Friday, October 14, 2016

Hickman, Gonzalez, Soros, Ogg, and the judge who switched parties

-- A spirited debate last night between the two Harris County Sheriff candidates, Tommy Thomas Ron Hickman and Adrian Garcia Ed Gonzalez.

The biggest surprise was that both guys oppose campus carry.  I still expect Gonzalez to win this election because of all the cycle's factors working against Hickman -- high Latin@ registration, Trump's radioactivity down the ballot, the appointed incumbent's poor handling of the county jail's varying and continuing crises, etc. -- but like Hillary Clinton, Gonzalez is making it closer than it should be.  If you buy the last polling result.

-- He supported Morris Overstreet in the Democratic primary for Harris County District Attorney, and I thought that would be good enough for a win, but I was wrong.  And now that guy (his first name is "Billionaire", doncha know) pushes all in for Kim Ogg.

The latest ($500,000) Soros contribution arrives just days after the Ogg campaign filed a quarterly finance report showing she received nearly $135,000 in campaign contributions from a PAC supported by Steve Mostyn, another major Democratic financier.

Incumbent Republican District Attorney Devon Anderson's political consultant, Allan Blakemore, trumpeted the Soros ad buy, accusing Ogg of aligning forces seeking to buy the district attorney's office.

"She has abandoned the values and standards of our community to become a puppet for those whose clear agenda is to corrupt the rule of law in Harris County," Blakemore said.

Blakemore forgot to use the word 'morals', or maybe he was just smart enough not to go there with an incumbent DA whose prosecutors jail mentally ill rape victims.  It's almost as predictable as Dan Patrick bleating about bathrooms while trumpeting you-know-who.

Wayne Dolcefino, a spokesman for the Ogg campaign, welcomed the contribution, adding that the race has received national attention following the jailing of a rape victim during Anderson's tenure.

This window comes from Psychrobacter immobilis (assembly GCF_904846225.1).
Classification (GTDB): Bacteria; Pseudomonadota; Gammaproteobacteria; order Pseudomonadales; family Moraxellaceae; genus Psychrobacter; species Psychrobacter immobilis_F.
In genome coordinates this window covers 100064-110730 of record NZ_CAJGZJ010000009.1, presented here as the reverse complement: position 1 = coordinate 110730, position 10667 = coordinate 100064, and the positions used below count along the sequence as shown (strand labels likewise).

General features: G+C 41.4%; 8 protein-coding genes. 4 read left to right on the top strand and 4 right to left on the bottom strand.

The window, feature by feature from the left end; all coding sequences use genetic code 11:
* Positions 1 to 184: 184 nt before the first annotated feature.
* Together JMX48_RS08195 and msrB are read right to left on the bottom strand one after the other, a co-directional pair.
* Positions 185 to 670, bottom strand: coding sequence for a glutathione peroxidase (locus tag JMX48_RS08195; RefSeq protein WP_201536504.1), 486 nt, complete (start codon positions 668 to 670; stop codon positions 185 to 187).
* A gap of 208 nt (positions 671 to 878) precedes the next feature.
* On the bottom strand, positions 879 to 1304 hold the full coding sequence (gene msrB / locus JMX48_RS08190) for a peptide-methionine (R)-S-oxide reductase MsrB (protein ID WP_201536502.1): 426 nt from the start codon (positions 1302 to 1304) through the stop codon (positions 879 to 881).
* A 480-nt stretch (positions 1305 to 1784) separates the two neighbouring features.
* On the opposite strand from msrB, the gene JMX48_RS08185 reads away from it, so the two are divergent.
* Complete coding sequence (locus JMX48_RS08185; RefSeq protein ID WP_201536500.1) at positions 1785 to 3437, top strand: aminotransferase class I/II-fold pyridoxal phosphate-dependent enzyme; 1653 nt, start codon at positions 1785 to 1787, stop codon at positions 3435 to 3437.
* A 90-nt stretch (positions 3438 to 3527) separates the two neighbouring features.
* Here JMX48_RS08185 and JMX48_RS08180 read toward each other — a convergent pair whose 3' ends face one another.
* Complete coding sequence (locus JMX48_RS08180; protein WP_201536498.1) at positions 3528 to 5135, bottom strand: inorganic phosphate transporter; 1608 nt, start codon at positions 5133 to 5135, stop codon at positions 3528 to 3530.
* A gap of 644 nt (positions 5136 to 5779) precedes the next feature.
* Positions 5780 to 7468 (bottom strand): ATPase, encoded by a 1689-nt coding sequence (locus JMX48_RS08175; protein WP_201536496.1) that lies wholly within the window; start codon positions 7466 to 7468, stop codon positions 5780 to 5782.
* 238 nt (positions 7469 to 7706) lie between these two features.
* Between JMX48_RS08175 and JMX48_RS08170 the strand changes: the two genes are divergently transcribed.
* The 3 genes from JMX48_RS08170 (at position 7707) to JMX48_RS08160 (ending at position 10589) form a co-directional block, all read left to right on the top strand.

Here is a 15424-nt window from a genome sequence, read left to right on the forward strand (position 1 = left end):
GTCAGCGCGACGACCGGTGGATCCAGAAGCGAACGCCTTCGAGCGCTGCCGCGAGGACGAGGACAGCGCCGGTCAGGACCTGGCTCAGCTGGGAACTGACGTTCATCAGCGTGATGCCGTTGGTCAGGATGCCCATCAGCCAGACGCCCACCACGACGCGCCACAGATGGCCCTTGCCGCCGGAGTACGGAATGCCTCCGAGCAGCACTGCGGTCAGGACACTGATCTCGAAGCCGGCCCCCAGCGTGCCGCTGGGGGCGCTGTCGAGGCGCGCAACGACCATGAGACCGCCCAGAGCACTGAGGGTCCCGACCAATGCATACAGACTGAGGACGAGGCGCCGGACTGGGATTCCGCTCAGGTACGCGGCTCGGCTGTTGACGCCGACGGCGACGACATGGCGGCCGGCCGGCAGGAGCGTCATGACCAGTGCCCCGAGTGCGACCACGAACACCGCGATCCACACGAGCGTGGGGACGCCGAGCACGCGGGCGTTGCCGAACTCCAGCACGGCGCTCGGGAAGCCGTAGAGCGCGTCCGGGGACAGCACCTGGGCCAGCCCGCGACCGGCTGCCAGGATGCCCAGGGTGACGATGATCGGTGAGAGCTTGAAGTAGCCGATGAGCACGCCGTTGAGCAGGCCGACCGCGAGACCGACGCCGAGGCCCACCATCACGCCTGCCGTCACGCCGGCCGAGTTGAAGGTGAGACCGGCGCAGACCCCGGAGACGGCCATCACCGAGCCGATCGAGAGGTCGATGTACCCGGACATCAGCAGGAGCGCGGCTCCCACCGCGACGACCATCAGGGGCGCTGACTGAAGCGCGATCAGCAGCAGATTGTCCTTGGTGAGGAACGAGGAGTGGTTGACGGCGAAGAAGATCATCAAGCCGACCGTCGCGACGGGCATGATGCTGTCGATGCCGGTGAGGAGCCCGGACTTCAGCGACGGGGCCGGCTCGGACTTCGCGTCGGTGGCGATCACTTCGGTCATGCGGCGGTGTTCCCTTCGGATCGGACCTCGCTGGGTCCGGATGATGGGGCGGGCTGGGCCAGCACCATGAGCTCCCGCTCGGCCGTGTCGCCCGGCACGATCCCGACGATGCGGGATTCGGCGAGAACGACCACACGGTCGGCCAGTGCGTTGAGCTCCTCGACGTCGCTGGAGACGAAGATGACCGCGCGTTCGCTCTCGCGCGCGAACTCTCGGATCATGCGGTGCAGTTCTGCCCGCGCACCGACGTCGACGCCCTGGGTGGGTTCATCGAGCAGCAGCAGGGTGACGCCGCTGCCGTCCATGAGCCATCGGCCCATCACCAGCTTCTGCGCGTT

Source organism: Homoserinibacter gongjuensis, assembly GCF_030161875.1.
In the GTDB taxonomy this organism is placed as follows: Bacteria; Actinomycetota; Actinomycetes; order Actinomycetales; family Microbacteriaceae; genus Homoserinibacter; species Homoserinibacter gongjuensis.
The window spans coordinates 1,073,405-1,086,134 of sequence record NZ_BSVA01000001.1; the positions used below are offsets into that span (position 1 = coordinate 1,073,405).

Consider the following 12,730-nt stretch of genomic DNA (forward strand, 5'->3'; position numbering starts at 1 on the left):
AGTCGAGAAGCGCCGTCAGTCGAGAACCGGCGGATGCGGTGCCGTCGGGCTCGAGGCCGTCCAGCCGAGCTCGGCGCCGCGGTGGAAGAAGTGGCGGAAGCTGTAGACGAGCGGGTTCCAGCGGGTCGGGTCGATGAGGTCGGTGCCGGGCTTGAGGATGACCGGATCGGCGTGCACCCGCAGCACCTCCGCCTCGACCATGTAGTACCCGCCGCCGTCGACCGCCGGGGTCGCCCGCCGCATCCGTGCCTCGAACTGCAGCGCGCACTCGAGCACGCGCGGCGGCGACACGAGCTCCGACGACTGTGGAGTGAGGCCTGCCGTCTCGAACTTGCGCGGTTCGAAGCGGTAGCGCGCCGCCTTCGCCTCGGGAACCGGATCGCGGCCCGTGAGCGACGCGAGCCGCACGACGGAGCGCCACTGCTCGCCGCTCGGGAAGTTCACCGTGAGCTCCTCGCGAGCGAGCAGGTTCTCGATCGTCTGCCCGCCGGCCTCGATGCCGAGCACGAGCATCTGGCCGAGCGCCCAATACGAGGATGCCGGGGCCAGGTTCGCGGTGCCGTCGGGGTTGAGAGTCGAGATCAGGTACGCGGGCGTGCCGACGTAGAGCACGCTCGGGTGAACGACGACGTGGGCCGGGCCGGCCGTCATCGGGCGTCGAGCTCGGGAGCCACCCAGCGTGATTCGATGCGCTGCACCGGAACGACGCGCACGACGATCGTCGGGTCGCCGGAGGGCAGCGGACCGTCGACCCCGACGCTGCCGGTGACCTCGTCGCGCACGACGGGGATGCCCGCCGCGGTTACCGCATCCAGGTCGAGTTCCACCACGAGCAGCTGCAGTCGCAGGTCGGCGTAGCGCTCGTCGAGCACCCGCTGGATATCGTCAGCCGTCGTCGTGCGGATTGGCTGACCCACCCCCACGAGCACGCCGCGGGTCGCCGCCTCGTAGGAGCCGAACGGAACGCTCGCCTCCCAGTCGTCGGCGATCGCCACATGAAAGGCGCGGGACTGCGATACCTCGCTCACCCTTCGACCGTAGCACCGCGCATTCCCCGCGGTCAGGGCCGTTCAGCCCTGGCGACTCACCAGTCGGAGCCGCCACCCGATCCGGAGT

"We welcome contributions from anyone in the country who wants to make people safer and actually remember what justice is," Dolcefino said. "This is a local election, but Devon's conduct has made this a national race."

This race shouldn't be close either, but Harris County Republicans may be able to muster for Anderson and hold on.  That would be a real shame for the second time.

-- There's a new Democrat in town, recently surfacing on one of the Houston region's two state Court of Appeals, and his name isn't Reggie Hammond or even Jim Sharp.

Justice Terry Jennings of the Texas First Court of Appeals, who has generated national news coverage by switching political parties, said the reaction has been "remarkably positive."

"I've even gotten Facebook messages from New Zealand," the Houston-based justice said Thursday by phone.

Jennings announced Saturday at the Harris County Democratic Party's Johnson, Rayburn & Richards Dinner that, after much reflection, he had decided to leave the Republican Party.

How much reflection and for how long, I wonder.

"...When I first ran for the Court of Appeals in 2000, moderates were welcome in the GOP," he said in his speech. "I was proud to run as a Republican -- the party of my father. Sadly, today in the Republican party, "moderate" is a dirty word. And today's Republican party has chosen a dark path I cannot take."

Stay woke, Justice Jennings.  Unfortunately he's on the ballot in two years, and all signs point to that being another wipeout for Democrats everywhere.

Jennings [...] said he probably will wait until spring to decide whether to run again in 2018.

I'll guess 'retirement from the bench and a lucrative partnership with a local powerhouse firm'.  Still wonder why people say Republicans and Democrats are all the same?  You shouldn't.

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